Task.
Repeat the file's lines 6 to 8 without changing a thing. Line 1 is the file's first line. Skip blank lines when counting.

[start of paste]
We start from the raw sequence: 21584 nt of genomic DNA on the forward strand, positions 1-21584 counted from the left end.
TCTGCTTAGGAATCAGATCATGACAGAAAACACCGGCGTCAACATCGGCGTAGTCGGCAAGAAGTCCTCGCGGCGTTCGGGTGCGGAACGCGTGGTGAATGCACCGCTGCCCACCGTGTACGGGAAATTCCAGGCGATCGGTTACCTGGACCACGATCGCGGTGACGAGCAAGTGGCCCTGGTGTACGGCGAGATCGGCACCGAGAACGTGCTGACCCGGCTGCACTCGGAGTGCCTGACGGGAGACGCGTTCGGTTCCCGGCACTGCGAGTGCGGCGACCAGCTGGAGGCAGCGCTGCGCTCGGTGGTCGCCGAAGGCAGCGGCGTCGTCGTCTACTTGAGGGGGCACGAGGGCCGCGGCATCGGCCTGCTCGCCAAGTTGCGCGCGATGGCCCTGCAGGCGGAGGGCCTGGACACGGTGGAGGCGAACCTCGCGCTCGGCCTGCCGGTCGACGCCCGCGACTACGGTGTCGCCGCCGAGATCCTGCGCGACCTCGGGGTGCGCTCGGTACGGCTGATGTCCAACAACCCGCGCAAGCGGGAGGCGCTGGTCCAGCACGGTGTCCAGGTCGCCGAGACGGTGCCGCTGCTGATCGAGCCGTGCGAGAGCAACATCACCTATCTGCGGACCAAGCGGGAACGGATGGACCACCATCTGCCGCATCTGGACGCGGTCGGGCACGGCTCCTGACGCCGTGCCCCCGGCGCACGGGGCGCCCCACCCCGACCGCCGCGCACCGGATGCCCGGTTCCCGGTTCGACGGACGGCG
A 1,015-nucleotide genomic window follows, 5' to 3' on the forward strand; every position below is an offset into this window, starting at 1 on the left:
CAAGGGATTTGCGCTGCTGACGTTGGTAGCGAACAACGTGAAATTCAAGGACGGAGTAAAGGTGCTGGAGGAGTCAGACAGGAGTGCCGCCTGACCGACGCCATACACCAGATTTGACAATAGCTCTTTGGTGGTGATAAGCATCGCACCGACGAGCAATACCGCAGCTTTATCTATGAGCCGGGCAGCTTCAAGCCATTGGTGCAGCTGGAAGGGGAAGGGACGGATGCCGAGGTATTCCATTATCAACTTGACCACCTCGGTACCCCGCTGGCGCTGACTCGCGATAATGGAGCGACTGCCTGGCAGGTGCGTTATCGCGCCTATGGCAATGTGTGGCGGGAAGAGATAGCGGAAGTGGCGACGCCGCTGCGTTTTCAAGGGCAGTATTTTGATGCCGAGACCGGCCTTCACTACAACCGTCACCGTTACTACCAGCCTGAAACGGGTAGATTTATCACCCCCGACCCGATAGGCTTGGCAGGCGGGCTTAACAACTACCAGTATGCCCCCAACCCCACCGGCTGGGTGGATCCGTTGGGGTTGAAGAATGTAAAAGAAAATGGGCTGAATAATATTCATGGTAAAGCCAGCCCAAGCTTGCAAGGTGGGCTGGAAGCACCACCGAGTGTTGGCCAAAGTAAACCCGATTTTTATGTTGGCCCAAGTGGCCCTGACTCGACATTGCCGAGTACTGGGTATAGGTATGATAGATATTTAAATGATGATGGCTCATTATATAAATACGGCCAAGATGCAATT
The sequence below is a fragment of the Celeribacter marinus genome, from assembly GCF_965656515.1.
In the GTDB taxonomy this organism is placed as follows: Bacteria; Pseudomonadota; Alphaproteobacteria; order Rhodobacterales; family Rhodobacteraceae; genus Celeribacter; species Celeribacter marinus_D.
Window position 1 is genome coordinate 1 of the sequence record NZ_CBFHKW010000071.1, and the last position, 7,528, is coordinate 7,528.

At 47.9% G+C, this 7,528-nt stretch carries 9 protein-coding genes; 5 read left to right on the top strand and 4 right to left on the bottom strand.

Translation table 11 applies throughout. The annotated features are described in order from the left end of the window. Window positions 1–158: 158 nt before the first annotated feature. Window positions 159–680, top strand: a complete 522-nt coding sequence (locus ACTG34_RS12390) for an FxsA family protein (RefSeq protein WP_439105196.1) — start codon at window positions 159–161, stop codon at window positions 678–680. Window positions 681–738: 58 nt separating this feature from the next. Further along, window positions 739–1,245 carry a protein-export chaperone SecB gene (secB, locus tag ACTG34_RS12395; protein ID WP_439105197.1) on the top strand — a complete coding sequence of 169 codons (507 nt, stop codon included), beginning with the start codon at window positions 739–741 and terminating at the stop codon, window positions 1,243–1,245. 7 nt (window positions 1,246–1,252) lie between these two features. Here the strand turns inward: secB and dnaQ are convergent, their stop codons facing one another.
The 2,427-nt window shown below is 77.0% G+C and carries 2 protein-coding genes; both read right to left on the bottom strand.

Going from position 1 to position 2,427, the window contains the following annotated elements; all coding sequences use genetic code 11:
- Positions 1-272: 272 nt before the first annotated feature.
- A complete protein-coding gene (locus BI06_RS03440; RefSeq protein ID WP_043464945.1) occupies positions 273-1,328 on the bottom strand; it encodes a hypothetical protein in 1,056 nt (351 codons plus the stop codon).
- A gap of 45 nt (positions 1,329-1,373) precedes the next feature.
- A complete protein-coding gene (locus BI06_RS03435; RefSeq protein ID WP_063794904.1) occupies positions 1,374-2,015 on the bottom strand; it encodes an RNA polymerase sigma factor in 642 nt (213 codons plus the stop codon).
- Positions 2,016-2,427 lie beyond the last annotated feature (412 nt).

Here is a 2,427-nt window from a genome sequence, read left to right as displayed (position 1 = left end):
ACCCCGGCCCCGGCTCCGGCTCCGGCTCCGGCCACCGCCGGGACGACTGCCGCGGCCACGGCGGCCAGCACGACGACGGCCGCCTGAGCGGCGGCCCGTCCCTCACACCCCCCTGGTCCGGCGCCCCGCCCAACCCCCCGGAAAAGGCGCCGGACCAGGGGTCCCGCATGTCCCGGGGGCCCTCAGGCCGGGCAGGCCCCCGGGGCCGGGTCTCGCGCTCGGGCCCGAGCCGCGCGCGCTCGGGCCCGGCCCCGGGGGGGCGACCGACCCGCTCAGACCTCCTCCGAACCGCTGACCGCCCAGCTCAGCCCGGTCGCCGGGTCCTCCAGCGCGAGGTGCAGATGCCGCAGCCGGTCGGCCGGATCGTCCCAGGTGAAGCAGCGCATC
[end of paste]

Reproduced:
In the GTDB taxonomy this organism is placed as follows: Bacteria; Pseudomonadota; Alphaproteobacteria; order Rhodobacterales; family Rhodobacteraceae; genus Celeribacter; species Celeribacter marinus_D.
Window position 1 is genome coordinate 1 of the sequence record NZ_CBFHKW010000071.1, and the last position, 7,528, is coordinate 7,528.

At 47.9% G+C, this 7,528-nt stretch carries 9 protein-coding genes; 5 read left to right on the top strand and 4 right to left on the bottom strand.